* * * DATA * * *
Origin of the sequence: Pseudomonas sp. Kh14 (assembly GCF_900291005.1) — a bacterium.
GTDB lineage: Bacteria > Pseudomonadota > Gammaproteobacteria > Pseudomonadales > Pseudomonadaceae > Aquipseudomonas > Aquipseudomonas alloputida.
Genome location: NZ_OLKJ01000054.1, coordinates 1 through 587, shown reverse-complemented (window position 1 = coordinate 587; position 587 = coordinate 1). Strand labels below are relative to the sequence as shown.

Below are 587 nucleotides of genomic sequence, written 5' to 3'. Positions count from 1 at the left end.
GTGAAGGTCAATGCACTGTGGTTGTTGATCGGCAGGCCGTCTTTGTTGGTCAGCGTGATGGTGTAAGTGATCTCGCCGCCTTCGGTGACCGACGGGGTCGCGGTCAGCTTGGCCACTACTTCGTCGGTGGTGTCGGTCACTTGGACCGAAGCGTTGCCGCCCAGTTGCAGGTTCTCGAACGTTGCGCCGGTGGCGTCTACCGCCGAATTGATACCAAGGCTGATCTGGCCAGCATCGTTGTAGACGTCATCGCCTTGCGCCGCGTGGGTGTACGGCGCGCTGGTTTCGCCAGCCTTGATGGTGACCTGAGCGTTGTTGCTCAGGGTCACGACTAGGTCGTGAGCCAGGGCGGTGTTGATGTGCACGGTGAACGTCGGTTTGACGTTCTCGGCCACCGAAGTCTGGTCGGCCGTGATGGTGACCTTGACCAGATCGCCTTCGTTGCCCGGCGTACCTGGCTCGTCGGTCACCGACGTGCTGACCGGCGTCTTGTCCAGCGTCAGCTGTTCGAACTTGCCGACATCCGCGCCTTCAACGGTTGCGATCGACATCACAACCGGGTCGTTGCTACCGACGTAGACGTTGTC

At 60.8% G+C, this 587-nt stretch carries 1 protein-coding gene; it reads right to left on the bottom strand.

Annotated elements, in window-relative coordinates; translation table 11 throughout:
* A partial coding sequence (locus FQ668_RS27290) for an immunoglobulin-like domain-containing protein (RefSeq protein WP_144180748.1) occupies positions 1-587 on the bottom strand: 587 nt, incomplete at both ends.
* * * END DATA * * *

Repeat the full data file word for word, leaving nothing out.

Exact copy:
Origin of the sequence: Pseudomonas sp. Kh14 (assembly GCF_900291005.1) — a bacterium.
GTDB lineage: Bacteria > Pseudomonadota > Gammaproteobacteria > Pseudomonadales > Pseudomonadaceae > Aquipseudomonas > Aquipseudomonas alloputida.
Genome location: NZ_OLKJ01000054.1, coordinates 1 through 587, shown reverse-complemented (window position 1 = coordinate 587; position 587 = coordinate 1). Strand labels below are relative to the sequence as shown.

Below are 587 nucleotides of genomic sequence, written 5' to 3'. Positions count from 1 at the left end.
GTGAAGGTCAATGCACTGTGGTTGTTGATCGGCAGGCCGTCTTTGTTGGTCAGCGTGATGGTGTAAGTGATCTCGCCGCCTTCGGTGACCGACGGGGTCGCGGTCAGCTTGGCCACTACTTCGTCGGTGGTGTCGGTCACTTGGACCGAAGCGTTGCCGCCCAGTTGCAGGTTCTCGAACGTTGCGCCGGTGGCGTCTACCGCCGAATTGATACCAAGGCTGATCTGGCCAGCATCGTTGTAGACGTCATCGCCTTGCGCCGCGTGGGTGTACGGCGCGCTGGTTTCGCCAGCCTTGATGGTGACCTGAGCGTTGTTGCTCAGGGTCACGACTAGGTCGTGAGCCAGGGCGGTGTTGATGTGCACGGTGAACGTCGGTTTGACGTTCTCGGCCACCGAAGTCTGGTCGGCCGTGATGGTGACCTTGACCAGATCGCCTTCGTTGCCCGGCGTACCTGGCTCGTCGGTCACCGACGTGCTGACCGGCGTCTTGTCCAGCGTCAGCTGTTCGAACTTGCCGACATCCGCGCCTTCAACGGTTGCGATCGACATCACAACCGGGTCGTTGCTACCGACGTAGACGTTGTC

At 60.8% G+C, this 587-nt stretch carries 1 protein-coding gene; it reads right to left on the bottom strand.

Annotated elements, in window-relative coordinates; translation table 11 throughout:
* A partial coding sequence (locus FQ668_RS27290) for an immunoglobulin-like domain-containing protein (RefSeq protein WP_144180748.1) occupies positions 1-587 on the bottom strand: 587 nt, incomplete at both ends.